Wednesday, August 24, 2011

Rolling out the red carpet for our graduation

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Yoga is part of the fun at the Child Development Center!
Things took a turn for the extremely cute last Friday morning here at Catholic Charities.  Our Kennedy Institute’s Child Development Center held its annual graduation ceremony to send off the kids who are now ready to begin school.

The children perform a song for the crowd (and run by in a blur)
We had it all: camera-wielding parents bursting with pride, kids in yellow caps and gowns and a musician playing classic Pomp & Circumstance for the entrance of our honored graduates.

Okay, I’ll admit, it was a little chaotic with 4-year-olds running around in handmade costumes, exploring the room and somewhat participating in the performances they painstakingly rehearsed for weeks. But as our program manager Barbara Lankster put it, “The children wander because that’s what children do. We want them to feel comfortable in their environment.” 

The red carpet treatment!
The Child Development Center works with both typically-developing children and children who have delayed development, providing therapeutic and occupational therapy on a daily basis.

It is truly inspiring to watch the children learn from an early age to interact and accept one another without question.  With the help of loving staff specialists and a team of volunteers, we can see children who show early signs of a delay in cognitive development “catch up” to where they should be. The program runs nearly year-round, with a two-week break in August for staff professional development before the new school year begins.

So that brings us back to Friday’s celebration – our gym at the Kennedy School was transformed with vibrant balloons, rows of chairs filled with parents and friends and cute kids. Each age group took turns performing for the crowd, singing “The Wheels on the Bus” or doing choreographed dances to a remixed version of “Twinkle Twinkle Little Star.”

“Thanks to all of you – parents, staff and volunteers – these children have had a great start in life,” said Mary O’Meara, the event’s keynote speaker and Executive Director of the Archdiocese of Washington’s Office on Faith, Deafness and Disabilities. “These children have learned that they are loved.”

Need more of the Child Development Center? Check out our Facebook photo album to see some of the day-to-day fun

Monday, August 8, 2011

Finding her freedom in work

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Tanesha, right, chats with her job coach Steve Mathis at work.

Tanesha loves to work. It’s her passion. She loves focusing in on a problem and solving it. As a Courtesy Clerk at the Giant grocery store in the Columbia Heights neighborhood of Washington, DC, each day Tanesha is solving the problem that adults with developmental disabilities cannot work.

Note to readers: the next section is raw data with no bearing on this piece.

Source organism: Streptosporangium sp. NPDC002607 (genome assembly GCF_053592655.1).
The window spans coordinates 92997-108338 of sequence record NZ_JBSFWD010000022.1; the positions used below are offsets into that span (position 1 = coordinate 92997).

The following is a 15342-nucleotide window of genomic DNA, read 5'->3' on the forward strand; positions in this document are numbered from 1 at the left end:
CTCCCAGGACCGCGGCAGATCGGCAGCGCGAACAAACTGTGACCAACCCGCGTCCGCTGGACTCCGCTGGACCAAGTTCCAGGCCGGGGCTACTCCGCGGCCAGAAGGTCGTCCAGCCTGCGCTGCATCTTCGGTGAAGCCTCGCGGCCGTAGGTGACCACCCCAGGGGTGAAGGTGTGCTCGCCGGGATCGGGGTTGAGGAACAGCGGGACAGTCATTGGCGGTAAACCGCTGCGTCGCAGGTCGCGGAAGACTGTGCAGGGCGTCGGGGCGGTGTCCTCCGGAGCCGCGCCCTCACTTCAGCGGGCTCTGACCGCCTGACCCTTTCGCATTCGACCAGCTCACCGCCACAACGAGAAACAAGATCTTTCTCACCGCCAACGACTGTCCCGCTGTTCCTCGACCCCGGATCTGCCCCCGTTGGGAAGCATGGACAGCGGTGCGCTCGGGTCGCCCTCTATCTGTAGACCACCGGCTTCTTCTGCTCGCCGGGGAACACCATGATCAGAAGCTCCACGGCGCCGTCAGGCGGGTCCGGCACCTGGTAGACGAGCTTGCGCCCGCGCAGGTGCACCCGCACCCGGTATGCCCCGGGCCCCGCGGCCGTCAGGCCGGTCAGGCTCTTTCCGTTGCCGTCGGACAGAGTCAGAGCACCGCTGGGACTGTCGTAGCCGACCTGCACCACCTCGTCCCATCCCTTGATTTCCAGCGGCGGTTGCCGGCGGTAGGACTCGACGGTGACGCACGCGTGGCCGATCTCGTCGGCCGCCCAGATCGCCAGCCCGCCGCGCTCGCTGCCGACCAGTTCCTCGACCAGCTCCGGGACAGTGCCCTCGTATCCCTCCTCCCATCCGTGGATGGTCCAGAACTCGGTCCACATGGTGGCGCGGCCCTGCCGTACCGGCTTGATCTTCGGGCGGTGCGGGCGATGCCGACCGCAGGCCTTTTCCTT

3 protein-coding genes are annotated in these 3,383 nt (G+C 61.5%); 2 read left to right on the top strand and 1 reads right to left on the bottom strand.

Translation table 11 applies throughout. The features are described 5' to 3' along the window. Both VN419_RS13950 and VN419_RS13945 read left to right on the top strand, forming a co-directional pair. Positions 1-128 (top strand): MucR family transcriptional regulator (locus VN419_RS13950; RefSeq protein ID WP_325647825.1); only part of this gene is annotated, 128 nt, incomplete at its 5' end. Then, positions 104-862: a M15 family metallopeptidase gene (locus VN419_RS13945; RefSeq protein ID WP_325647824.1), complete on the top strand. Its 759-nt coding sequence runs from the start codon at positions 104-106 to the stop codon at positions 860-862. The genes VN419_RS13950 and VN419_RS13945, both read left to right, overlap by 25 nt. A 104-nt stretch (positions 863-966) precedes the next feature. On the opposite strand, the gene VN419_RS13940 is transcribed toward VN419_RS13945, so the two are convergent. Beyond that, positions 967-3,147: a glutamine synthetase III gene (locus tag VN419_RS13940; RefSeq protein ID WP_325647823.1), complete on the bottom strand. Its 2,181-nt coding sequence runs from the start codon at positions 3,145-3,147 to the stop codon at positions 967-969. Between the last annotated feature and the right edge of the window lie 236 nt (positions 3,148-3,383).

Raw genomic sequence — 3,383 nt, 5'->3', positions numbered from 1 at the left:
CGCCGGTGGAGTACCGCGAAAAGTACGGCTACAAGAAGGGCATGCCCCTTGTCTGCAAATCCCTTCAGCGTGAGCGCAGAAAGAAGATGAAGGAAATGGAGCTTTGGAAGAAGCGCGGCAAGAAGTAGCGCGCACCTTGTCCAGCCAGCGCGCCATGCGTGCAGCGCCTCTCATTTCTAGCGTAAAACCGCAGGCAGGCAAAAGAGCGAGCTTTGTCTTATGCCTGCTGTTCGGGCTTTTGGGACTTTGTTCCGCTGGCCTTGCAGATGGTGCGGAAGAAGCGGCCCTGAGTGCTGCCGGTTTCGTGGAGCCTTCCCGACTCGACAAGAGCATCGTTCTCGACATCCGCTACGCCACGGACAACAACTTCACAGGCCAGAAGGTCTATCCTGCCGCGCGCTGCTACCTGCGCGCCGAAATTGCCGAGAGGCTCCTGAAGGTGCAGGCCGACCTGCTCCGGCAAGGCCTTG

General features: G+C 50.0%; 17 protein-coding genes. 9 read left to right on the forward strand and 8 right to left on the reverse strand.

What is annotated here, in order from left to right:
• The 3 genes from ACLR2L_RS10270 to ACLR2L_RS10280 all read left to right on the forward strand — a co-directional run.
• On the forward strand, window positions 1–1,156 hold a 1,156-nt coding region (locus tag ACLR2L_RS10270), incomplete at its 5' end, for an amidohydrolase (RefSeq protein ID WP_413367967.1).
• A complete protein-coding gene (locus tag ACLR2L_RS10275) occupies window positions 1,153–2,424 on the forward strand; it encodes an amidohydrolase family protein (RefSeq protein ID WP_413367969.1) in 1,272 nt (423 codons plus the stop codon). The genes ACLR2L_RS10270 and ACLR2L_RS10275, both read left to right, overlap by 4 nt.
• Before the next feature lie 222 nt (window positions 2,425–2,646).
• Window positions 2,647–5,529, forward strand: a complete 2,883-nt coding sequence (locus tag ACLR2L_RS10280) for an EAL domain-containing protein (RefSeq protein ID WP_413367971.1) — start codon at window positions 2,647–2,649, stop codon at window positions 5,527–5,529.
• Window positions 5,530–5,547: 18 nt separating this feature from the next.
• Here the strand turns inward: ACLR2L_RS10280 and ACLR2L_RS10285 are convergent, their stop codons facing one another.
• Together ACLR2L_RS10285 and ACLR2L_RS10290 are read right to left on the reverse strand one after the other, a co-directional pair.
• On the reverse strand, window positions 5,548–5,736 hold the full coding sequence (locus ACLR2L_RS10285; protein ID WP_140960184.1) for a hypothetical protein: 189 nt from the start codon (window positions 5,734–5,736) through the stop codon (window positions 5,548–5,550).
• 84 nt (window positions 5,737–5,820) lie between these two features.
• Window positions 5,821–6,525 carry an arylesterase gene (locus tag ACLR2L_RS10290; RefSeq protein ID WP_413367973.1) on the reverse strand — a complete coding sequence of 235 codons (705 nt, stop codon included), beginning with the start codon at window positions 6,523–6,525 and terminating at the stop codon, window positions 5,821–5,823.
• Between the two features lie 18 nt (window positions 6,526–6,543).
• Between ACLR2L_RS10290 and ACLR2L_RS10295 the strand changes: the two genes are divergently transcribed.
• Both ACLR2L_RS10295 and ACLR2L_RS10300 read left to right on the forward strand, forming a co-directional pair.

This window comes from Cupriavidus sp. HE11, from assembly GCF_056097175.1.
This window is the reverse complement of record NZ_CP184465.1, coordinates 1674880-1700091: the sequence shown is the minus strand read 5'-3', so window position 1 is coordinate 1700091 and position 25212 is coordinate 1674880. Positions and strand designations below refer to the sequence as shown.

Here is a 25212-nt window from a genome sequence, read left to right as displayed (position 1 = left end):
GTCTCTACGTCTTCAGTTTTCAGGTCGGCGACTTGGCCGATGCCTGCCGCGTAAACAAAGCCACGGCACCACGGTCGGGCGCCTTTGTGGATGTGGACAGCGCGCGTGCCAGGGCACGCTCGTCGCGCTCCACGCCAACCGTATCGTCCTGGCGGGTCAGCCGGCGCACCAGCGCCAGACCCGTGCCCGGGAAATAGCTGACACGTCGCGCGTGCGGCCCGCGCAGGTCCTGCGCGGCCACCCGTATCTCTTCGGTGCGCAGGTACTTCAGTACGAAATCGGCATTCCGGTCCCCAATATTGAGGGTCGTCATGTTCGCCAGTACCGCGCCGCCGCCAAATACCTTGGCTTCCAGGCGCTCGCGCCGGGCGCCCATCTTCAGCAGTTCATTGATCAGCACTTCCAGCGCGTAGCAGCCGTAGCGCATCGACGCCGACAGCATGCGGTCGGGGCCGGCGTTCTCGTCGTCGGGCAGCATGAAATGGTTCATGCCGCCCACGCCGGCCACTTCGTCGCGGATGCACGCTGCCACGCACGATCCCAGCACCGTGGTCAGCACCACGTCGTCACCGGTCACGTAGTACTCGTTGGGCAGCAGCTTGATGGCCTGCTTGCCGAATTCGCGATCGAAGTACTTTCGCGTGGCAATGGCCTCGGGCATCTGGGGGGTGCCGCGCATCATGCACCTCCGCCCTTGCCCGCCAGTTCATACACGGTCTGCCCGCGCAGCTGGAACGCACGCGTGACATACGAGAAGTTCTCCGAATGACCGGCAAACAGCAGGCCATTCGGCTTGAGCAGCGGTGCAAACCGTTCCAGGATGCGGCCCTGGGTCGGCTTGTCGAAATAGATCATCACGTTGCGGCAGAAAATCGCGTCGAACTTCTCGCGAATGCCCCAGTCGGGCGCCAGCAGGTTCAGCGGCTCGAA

The 27-year-old, who was born with a developmental disability, has learned with the help of the Lt. Joseph P. Kennedy Institute how to turn challenges into moments of learning in the working world. Along the way, she’s become an expert in customer service.

Tanesha is often found in the front of the store, bagging groceries during peak hours and assisting customers. A recent mystery shopper sent by Giant to conduct secret quality assurance checks gave Tanesha a 100 percent pass rating. But one of her favorite parts of the job is shop backing.

Do you ever wonder what happens to that extra frozen pizza or can of beans you decide you don’t want in the checkout line? Tanesha is the one who makes sure all of those items get restocked by “shop backing.” Tanesha could fairly be described as a shop back expert.

She carefully ensures that all of the cold and fresh items, such as a fruit and veggies, are restocked quickly and tidies up the front end of the store when she isn’t called to help with bagging groceries. Her knowledge of the store is pretty complete and often her colleagues often ask her where to find certain items.

“I love to work. At this job, I like working with people and being able to move around the whole store,” she explains to me as we walk the milk aisle, putting back butter, a half gallon of milk and a block of cheese. She stops to neaten the coffee creamers. “You’re supposed to always greet the customers and see how you can help. It’s good.”

She has spent her life working to overcome the perception that someone with a developmental disability cannot work – and each day she brings that determination to her job. She never asks off and routinely calls the store to see if she can pick up an extra shift.

As part of our Lt. Joseph P. Kennedy Supported Employment Program, Tanesha receives guidance and job searching support from her Job Development Manager Steve Mathis. They have worked together at Kennedy for four years. He helped her fill out the application at Giant and continues to visit her at work and support her with any challenges. For two years now, she’s been a model employee.

Tanesha recently took part in a hearing with the Equal Opportunity Employment Commission. Her testimony, along with that of her boss, General Manager Jack Eaton, helped highlight the great work that Giant, along with many other local employers, is doing to give those with disability the chance to work.

“She’s grown by leaps and bounds since starting this job,” Mathis said. “I think the biggest improvement has been in her self-confidence. She’s really opened up and began to understand how much she can learn and do. It’s been incredible to watch.”

In the last five years, under the leadership of Eaton, the Giant store in Columbia Heights has hired five people from our Kennedy Supported Employment Program. If you are an employer looking to partner with us, contact the office nearest to you.